... Academic procrastination, defined as "the voluntary delay of action on academic tasks despite expecting to be worse off for that delay" (Gustavson & Miyake, 2017;Steel, 2007), is a highly prevalent phenomenon in educational contexts. ...
... Given the relevance of academic procrastination, the scant research on it in the stage of secondary education , and the excessively fragmented perspective of the research in this area (Rebetez et al., 2015;Steel, 2007), this study aims to analyze the structural relationships between students' procrastination and self-regulated learning, as well as their effects on students' well-being and academic achievement in this educational stage. There is a general consensus among researchers that the absence or lack of self-regulation skills plays a central role in academic procrastination (Balkis & Duru, 2016). ...
... Procrastination in daily life decreases with age (Steel, 2007;Van Eerde, 2003), which means that effective strategies are developed to overcome it and they improve with repeated practice. However, the results for academic procrastination are not conclusive because some studies show an increase between secondary education and the university (Ozer, 2011). ...
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The main objective of this study was to test a structural theoretical model of the effects of self-regulated learning on academic stress, subjective well-being, and academic achievement in Secondary Education, considering academic procrastination as a mediator. An additional aim was to explore whether these relationships were moderated by gender and educational level. Participants were 728 students in compulsory and post-compulsory secondary education in a large city in Eastern Spain. Path analysis results indicated that the proposed model showed satisfactory fit, with the three dimensions of self-regulated learning significantly predicting the educational outcomes considered, and that procrastination mediated these relationships. Overall, the model is able to predict 9.8% of the variance of academic stress, 23.1% of students wellbeing, and 14% of academic achievement. Moreover, the multi-group routine revealed no moderation effects due to gender, but educational level moderated two relationships, between self-efficacy and academic achievement and between metacognitive strategies and procrastination. Additionally, supplementary models were tested for three specific subjects (Spanish Language, Foreign Language and Mathematics), which showed an improvement in explained variance, being respectively: 29%, 28% and 27%. Results are discussed in light of previous research and in terms of their impact on educational practice.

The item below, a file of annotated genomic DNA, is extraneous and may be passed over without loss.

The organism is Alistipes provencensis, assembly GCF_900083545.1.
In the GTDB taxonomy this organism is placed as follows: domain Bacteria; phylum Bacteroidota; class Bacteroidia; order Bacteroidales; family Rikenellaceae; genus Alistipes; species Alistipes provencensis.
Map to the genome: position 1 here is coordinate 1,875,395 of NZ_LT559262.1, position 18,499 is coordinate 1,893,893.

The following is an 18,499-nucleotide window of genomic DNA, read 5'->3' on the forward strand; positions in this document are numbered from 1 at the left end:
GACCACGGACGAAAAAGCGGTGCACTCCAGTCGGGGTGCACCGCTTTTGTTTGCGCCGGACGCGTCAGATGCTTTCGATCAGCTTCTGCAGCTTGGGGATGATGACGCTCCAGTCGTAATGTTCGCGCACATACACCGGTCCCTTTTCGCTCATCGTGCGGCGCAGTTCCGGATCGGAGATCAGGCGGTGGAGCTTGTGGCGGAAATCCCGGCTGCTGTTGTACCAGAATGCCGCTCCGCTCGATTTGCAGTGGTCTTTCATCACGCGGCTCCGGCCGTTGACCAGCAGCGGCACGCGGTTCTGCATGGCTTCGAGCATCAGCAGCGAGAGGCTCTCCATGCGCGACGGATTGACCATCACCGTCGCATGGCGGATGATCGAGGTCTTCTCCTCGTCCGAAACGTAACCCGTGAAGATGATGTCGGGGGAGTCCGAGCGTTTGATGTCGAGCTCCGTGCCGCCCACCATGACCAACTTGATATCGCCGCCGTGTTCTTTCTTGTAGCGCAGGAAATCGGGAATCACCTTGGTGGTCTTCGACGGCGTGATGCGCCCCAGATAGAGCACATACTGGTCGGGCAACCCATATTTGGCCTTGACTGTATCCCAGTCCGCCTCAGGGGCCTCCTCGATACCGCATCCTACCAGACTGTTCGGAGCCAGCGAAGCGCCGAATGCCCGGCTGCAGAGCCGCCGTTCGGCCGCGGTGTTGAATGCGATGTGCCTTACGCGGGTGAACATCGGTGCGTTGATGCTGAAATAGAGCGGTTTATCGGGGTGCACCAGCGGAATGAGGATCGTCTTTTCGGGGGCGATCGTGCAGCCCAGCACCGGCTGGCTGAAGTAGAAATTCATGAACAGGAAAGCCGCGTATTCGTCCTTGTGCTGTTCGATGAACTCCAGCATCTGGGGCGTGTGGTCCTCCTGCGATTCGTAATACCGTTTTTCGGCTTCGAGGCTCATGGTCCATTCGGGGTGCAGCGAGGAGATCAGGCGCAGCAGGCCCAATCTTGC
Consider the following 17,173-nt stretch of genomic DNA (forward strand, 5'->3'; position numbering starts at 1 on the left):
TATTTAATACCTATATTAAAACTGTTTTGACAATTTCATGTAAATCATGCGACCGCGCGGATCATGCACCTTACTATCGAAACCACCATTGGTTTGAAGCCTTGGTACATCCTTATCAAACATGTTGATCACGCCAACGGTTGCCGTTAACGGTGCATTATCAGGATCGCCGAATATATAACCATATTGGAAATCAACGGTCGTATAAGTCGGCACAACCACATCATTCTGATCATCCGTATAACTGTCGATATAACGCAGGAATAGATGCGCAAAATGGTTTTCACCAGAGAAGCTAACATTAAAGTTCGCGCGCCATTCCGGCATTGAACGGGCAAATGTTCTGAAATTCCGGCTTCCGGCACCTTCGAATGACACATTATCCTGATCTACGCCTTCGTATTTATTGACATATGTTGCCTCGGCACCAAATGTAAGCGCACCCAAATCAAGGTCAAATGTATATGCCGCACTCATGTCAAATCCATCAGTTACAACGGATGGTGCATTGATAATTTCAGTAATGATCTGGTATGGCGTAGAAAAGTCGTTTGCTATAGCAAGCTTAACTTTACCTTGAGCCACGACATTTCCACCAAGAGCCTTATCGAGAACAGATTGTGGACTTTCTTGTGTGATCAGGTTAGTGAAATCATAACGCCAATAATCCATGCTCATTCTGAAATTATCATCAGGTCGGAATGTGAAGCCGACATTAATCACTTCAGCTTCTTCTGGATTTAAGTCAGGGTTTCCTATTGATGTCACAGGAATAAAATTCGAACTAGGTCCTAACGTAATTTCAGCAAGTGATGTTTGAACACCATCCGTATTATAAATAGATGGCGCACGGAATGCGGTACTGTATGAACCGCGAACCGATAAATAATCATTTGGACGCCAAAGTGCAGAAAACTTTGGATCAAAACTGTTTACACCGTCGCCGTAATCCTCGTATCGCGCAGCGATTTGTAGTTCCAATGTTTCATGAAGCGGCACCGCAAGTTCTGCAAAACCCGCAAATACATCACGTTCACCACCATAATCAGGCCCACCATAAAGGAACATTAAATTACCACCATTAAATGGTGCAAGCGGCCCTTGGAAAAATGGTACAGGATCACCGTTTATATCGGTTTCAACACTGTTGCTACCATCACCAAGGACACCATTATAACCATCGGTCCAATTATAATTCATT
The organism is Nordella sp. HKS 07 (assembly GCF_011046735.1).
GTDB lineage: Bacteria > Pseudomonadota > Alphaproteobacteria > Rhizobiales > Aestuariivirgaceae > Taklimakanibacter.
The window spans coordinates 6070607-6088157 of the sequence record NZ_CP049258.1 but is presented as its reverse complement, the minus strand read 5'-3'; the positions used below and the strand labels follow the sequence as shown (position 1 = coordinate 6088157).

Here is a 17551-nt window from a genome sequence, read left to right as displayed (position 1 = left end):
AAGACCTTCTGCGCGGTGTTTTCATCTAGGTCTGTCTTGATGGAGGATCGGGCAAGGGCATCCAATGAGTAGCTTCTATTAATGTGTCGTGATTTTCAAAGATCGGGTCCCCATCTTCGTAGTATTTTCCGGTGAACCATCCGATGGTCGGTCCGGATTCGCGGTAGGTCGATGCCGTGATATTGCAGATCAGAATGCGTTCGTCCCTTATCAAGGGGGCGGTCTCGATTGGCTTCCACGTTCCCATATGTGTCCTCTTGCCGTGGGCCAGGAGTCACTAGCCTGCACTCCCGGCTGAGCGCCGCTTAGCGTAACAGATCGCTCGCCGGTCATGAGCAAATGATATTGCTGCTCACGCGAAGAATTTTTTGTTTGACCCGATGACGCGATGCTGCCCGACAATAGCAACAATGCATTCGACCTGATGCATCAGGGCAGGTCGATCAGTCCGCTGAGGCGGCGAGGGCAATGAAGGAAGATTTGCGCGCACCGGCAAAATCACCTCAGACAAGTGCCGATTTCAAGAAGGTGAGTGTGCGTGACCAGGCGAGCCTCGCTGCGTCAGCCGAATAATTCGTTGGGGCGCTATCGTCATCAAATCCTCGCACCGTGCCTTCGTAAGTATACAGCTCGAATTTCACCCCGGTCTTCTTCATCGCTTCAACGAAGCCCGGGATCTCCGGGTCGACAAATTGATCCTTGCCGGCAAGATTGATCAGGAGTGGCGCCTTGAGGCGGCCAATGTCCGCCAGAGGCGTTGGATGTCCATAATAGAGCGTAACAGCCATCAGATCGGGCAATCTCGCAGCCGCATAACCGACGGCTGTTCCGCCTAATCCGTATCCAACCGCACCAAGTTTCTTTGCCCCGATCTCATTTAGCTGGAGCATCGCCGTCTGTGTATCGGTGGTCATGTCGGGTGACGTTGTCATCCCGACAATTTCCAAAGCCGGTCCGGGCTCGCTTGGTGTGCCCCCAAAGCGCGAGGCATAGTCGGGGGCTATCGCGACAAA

... Ainda sobre as variáveis pessoais que impactam o sucesso acadêmico, destaca-se a procrastinação acadêmica, que se refere ao adiamento não estratégico do início ou da conclusão de tarefas acadêmicas, como a elaboração de trabalhos e exercícios, leitura de textos, estudo diário ou para prova, em prol de atividades irrelevantes mesmo que isso gere consequências negativas (Sampaio et al., 2012;Steel, 2007;Wolters, 2003). ...
... Também compreendida como uma estratégia autoprejudicadora (Ganda & Boruchovitch, 2016), a procrastinação acadêmica impacta o rendimento acadêmico (Steel, 2007), favorece a manifestação de estados emocionais negativos, tais como angústia, frustração, irritação, autocondenação, e associa-se a elevados níveis de ansiedade, alteração de hábitos alimentares e vulnerabilidade à depressão (Flett et al., 2016;He, 2017). ...
... Os níveis de procrastinação acadêmica tendem a diferir quando se consideram as características demográficas e os métodos de coleta de dados (Gómez et al., 2016;He, 2017;Steel, 2007). ...
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Os objetivos do estudo são analisar as diferenças da autoeficácia na formação superior (AEFS) e da procrastinação acadêmica em função do sexo, idade e momento do curso e estabelecer relações entre os construtos. Participaram da investigação 1.635 estudantes do ensino superior, 66,5% mulheres, 48,6% ingressantes e 67,5% menores de 22 anos. Os instrumentos utilizados foram a Escala de Autoeficácia na Formação Superior e a Escala de Procrastinação Acadêmica. As mulheres relataram níveis superiores na AEFS e nas dimensões regulação da formação, ações proativas e gestão acadêmica. Os estudantes mais velhos descreveram autoeficácia mais elevada na totalidade da escala e em todas as dimensões e os ingressantes indicaram menor nível de autoeficácia acadêmica. Os homens e os estudantes mais jovens relataram resultados mais elevados na procrastinação. As correlações entre a autoeficácia e a procrastinação são negativas e, na maioria, moderadas. Os achados reforçam a relação conceitual entre os construtos e potenciais implicações para o sucesso acadêmico são discutidas.